There are two methods for installing the insulation to the LA-WRB. One method is to bond the insulation into the second layer of the LA-WRB designed to be both adhesive and water resistive barrier. Only insulation a geometrically defined drainage cavity (GDDC) must be used in this application. More common is the use of adhesive ribbons installed with a notched trowel to the back of the insulation. The insulation is securely pressed into place. The space between the ribbons allows any penetrating water to drain to the flashing below and out of the wall. The drainage cavity does not need to be large. A 2 mm drainage cavity drains 99.8% of the water that is introduced during testing. No other cladding has been shown meet that efficiency.
In Canada, Part 9 National Building Code requires GDDC insulation to accommodate for substrate irregularities that may cut off the space between vertical ribbons. In Ontario, the insurer for most architects, requires GDDC insulation for all projects.
The insulation at EIFS terminations require the base coat and reinforcing mesh to be ‘wrapped’. This protects combustible insulation in the event of fire and provides a surface for sealant joints. [click to sealant joint blog] Terminations designed to drain water must be pre-wrapped prior to installation. The insulation used for the prewrap should be shaped to accommodate flashing and other elements at the back so drainage is not blocked. Pre-wrapped starter pieces are also available commercially but beware – they must use the manufacturer’s base coat and mesh and must comply with the system’s fire evaluation report. Not all are equal so only use pieces recommended by the EIFS manufacturer. The advantage of commercially manufactured pieces is the quality control available in the process and the time saving in the installation.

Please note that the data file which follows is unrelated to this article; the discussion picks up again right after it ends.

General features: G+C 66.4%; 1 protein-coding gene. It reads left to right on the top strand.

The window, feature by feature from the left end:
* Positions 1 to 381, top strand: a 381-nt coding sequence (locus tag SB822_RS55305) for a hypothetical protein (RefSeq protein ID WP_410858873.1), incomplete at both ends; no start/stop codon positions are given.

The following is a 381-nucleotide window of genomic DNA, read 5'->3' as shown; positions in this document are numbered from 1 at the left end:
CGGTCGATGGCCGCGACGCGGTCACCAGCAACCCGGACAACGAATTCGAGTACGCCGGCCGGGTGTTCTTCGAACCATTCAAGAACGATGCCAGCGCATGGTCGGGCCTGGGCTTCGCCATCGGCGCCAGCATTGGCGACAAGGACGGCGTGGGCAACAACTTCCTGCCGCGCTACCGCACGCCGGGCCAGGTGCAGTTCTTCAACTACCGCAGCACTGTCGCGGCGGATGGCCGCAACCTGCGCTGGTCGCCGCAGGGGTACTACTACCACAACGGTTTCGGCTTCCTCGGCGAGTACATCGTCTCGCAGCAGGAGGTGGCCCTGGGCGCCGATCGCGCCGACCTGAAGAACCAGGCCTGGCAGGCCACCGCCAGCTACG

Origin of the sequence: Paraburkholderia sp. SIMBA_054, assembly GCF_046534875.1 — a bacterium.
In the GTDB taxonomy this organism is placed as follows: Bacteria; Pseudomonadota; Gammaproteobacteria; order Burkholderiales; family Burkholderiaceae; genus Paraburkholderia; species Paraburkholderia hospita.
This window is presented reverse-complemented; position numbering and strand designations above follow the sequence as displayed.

Insulation is the heart of the system. EIFS are extraordinary in appearance but the high ‘R’ value is where the real inner beauty resides.
Almost all EIFS use expanded polystyrene insulation (EPS) with an RSI value of 0.68 per 25mm (‘R’-Value 3.85/inch). Most systems are evaluated with 100 mm (4”) or more insulation. Mass walls such as concrete or masonry can be maintained at almost constant temperatures. Stud walls can have cavity insulation plus massive exterior thermal insulation.
There is huge design flexibility with the ability to shape insulation. Cornice, quoin and carving can be done with the insulation to create style or signage.